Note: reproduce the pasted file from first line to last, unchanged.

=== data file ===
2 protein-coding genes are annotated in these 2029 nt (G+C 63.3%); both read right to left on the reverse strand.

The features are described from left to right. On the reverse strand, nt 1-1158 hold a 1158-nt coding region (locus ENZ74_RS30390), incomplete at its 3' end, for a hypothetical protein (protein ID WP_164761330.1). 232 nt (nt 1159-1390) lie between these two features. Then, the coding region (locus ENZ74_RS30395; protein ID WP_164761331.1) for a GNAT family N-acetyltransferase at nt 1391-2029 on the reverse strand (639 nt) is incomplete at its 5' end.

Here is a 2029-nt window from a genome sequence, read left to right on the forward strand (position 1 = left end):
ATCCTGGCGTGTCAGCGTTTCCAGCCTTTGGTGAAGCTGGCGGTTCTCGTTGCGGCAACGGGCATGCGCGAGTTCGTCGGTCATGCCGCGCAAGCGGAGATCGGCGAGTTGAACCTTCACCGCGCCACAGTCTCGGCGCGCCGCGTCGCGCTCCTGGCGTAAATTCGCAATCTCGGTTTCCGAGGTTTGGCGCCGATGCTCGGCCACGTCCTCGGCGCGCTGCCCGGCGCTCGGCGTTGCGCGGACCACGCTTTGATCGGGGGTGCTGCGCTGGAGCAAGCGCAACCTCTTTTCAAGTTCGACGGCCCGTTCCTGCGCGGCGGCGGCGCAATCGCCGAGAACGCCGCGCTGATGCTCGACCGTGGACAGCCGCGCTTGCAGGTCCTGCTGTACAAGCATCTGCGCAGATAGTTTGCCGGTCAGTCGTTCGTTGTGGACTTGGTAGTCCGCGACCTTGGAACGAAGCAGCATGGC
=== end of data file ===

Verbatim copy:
2 protein-coding genes are annotated in these 2029 nt (G+C 63.3%); both read right to left on the reverse strand.

The features are described from left to right. On the reverse strand, nt 1-1158 hold a 1158-nt coding region (locus ENZ74_RS30390), incomplete at its 3' end, for a hypothetical protein (protein ID WP_164761330.1). 232 nt (nt 1159-1390) lie between these two features. Then, the coding region (locus ENZ74_RS30395; protein ID WP_164761331.1) for a GNAT family N-acetyltransferase at nt 1391-2029 on the reverse strand (639 nt) is incomplete at its 5' end.

Here is a 2029-nt window from a genome sequence, read left to right on the forward strand (position 1 = left end):
ATCCTGGCGTGTCAGCGTTTCCAGCCTTTGGTGAAGCTGGCGGTTCTCGTTGCGGCAACGGGCATGCGCGAGTTCGTCGGTCATGCCGCGCAAGCGGAGATCGGCGAGTTGAACCTTCACCGCGCCACAGTCTCGGCGCGCCGCGTCGCGCTCCTGGCGTAAATTCGCAATCTCGGTTTCCGAGGTTTGGCGCCGATGCTCGGCCACGTCCTCGGCGCGCTGCCCGGCGCTCGGCGTTGCGCGGACCACGCTTTGATCGGGGGTGCTGCGCTGGAGCAAGCGCAACCTCTTTTCAAGTTCGACGGCCCGTTCCTGCGCGGCGGCGGCGCAATCGCCGAGAACGCCGCGCTGATGCTCGACCGTGGACAGCCGCGCTTGCAGGTCCTGCTGTACAAGCATCTGCGCAGATAGTTTGCCGGTCAGTCGTTCGTTGTGGACTTGGTAGTCCGCGACCTTGGAACGAAGCAGCATGGC